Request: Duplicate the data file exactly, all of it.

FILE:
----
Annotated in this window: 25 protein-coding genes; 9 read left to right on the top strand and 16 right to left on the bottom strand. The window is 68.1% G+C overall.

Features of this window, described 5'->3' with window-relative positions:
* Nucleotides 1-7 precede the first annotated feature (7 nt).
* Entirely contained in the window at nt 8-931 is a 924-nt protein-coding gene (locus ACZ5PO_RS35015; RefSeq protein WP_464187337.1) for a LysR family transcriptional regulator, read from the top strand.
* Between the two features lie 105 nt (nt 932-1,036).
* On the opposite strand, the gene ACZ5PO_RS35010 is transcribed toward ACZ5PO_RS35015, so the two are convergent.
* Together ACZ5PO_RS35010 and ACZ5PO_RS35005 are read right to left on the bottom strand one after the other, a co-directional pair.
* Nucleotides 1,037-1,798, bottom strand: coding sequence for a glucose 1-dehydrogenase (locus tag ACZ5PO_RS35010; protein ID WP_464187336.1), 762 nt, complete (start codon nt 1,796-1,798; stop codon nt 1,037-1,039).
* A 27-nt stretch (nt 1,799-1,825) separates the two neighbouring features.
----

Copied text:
Annotated in this window: 25 protein-coding genes; 9 read left to right on the top strand and 16 right to left on the bottom strand. The window is 68.1% G+C overall.

Features of this window, described 5'->3' with window-relative positions:
* Nucleotides 1-7 precede the first annotated feature (7 nt).
* Entirely contained in the window at nt 8-931 is a 924-nt protein-coding gene (locus ACZ5PO_RS35015; RefSeq protein WP_464187337.1) for a LysR family transcriptional regulator, read from the top strand.
* Between the two features lie 105 nt (nt 932-1,036).
* On the opposite strand, the gene ACZ5PO_RS35010 is transcribed toward ACZ5PO_RS35015, so the two are convergent.
* Together ACZ5PO_RS35010 and ACZ5PO_RS35005 are read right to left on the bottom strand one after the other, a co-directional pair.
* Nucleotides 1,037-1,798, bottom strand: coding sequence for a glucose 1-dehydrogenase (locus tag ACZ5PO_RS35010; protein ID WP_464187336.1), 762 nt, complete (start codon nt 1,796-1,798; stop codon nt 1,037-1,039).
* A 27-nt stretch (nt 1,799-1,825) separates the two neighbouring features.